Use this URL to cite or link to this record in EThOS: http://ethos.bl.uk/OrderDetails.do?uin=uk.bl.ethos.625124
Title: Essays in political economy : elections, public finance and service delivery in South Africa
Author: Kroth, Verena
ISNI:       0000 0004 5361 556X
Awarding Body: London School of Economics and Political Science (University of London)
Current Institution: London School of Economics and Political Science (University of London)
Date of Award: 2014
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Abstract:
Who gets what, when and how? Each of the three papers in this thesis makes a distinct contribution to answering this question in the context of the political economy of South Africa. The first paper examines how South Africa’s public financial management system distributes central government funds to its provinces. Using a unique panel dataset comprising all provinces and three elections over the period 1995-2010, I demonstrate that provinces where the national ruling party has higher vote margins receive higher per capita equitable shares in pre-election years. This result suggests that even in a dominant party framework, electoral competition can function as an incentive to implement political budget cycles. The second paper evaluates how the extension of the franchise affected the delivery of electricity to South African households. The dataset combines nightlight satellite imagery, census data and municipal election results, making it possible to exploit the heterogeneity in the share of newly enfranchised voters across nearly 800 municipalities with a difference-in-differences approach. The analysis demonstrates that enfranchisement has a significant positive effect on household electrification. Moreover, the findings show that political parties have a potential mediating role in accounting for service delivery patterns in new democracies. The third paper addresses the problem of measurement in studying public service delivery by examining a novel methodology for combining census-based data with satellite imagery of the world at night. Using cross-national data and South African census data, the paper provides a roadmap for how to navigate limitations and thus make the most of this technological advance in quantitative social science research.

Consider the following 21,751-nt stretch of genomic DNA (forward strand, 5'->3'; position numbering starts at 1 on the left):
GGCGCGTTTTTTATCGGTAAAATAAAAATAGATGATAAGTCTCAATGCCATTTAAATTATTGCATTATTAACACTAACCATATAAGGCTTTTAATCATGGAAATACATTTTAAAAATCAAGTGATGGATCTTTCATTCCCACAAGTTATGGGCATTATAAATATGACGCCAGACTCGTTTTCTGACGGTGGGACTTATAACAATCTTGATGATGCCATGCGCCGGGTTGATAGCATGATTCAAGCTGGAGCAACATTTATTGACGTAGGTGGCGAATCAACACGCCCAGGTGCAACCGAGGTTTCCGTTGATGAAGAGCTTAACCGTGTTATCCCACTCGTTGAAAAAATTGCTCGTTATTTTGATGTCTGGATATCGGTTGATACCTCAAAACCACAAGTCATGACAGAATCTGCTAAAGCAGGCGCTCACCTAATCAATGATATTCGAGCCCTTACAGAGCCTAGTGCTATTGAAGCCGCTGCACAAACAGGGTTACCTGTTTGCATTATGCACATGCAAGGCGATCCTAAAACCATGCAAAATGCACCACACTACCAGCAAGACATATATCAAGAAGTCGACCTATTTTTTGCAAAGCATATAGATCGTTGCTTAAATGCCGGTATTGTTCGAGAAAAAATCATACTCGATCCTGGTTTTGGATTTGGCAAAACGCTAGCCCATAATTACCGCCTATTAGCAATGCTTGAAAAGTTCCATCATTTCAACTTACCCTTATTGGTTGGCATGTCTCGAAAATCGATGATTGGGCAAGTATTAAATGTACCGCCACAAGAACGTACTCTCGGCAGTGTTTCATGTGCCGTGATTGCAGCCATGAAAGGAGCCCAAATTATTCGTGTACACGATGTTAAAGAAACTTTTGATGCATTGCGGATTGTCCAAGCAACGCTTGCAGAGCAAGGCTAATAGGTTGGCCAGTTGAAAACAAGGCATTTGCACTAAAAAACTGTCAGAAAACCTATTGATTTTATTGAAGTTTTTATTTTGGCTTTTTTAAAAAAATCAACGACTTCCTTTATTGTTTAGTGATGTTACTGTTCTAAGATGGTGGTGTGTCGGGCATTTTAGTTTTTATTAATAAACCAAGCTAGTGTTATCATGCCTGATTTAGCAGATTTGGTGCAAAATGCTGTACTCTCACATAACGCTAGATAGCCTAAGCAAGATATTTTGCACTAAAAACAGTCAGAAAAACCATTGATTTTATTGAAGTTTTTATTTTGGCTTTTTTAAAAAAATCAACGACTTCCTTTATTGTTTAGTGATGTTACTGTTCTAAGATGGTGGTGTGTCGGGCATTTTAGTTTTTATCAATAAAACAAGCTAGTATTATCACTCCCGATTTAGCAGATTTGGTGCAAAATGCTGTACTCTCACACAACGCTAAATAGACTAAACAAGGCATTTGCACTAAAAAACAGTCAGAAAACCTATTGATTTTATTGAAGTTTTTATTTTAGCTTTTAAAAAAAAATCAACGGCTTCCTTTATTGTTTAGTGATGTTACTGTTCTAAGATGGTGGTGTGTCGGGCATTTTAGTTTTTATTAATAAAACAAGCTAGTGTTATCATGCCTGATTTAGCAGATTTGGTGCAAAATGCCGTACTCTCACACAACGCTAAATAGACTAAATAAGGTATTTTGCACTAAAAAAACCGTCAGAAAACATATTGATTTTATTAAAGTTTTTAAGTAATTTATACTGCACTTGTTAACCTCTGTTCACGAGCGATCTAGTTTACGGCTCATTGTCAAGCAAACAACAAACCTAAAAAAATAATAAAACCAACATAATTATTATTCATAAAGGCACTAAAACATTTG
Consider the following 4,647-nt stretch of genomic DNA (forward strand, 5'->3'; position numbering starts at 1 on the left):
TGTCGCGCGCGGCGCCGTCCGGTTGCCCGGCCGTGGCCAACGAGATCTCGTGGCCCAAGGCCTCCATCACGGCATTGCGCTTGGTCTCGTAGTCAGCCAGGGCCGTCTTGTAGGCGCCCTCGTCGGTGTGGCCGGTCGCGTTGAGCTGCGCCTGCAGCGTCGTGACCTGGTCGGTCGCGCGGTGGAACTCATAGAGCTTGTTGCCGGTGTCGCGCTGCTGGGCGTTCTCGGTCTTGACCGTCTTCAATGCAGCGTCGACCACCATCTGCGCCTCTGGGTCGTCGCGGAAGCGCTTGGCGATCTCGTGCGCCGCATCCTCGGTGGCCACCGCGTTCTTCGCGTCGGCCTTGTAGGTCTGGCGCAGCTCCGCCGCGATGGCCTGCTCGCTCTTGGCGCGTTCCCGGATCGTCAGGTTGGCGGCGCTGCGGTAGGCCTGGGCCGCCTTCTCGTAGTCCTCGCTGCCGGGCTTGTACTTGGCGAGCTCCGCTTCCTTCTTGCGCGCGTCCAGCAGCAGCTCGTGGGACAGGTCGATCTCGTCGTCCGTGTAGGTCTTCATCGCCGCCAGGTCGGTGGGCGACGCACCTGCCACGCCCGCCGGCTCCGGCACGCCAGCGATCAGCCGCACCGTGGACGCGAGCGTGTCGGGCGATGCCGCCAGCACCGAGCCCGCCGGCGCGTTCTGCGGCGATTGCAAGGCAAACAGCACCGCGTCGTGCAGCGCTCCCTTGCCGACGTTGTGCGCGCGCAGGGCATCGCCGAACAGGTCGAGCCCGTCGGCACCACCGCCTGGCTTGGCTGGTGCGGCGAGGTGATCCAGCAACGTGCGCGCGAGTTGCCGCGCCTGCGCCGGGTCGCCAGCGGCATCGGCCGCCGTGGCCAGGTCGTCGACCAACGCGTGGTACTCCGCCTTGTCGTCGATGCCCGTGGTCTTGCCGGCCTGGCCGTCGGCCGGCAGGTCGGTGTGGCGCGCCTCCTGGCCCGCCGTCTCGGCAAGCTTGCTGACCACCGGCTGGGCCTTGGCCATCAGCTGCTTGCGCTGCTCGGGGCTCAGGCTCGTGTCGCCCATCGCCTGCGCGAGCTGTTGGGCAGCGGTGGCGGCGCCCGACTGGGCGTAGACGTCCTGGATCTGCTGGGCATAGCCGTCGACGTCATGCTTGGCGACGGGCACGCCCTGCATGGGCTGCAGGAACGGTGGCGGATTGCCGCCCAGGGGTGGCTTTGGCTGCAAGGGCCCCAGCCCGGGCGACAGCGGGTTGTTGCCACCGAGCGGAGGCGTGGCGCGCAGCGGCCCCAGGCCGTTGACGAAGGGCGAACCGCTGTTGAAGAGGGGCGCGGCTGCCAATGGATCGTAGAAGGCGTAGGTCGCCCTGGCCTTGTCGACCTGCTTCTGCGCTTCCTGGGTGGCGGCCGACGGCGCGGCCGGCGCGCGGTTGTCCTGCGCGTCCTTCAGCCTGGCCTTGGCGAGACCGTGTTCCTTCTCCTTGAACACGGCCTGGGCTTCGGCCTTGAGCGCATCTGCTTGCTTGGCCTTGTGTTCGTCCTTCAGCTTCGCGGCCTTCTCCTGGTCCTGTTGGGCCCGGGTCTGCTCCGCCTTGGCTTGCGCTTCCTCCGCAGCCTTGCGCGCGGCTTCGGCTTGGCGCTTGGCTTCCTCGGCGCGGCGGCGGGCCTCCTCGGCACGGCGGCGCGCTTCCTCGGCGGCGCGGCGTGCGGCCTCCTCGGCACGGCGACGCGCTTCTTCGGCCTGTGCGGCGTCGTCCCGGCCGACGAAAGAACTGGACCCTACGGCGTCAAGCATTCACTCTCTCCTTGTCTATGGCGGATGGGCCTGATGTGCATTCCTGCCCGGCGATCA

Supervisor: Not available Sponsor: Not available
Qualification Name: Thesis (Ph.D.) Qualification Level: Doctoral
EThOS ID: uk.bl.ethos.625124  DOI: Not available
Keywords: JF Political institutions (General)
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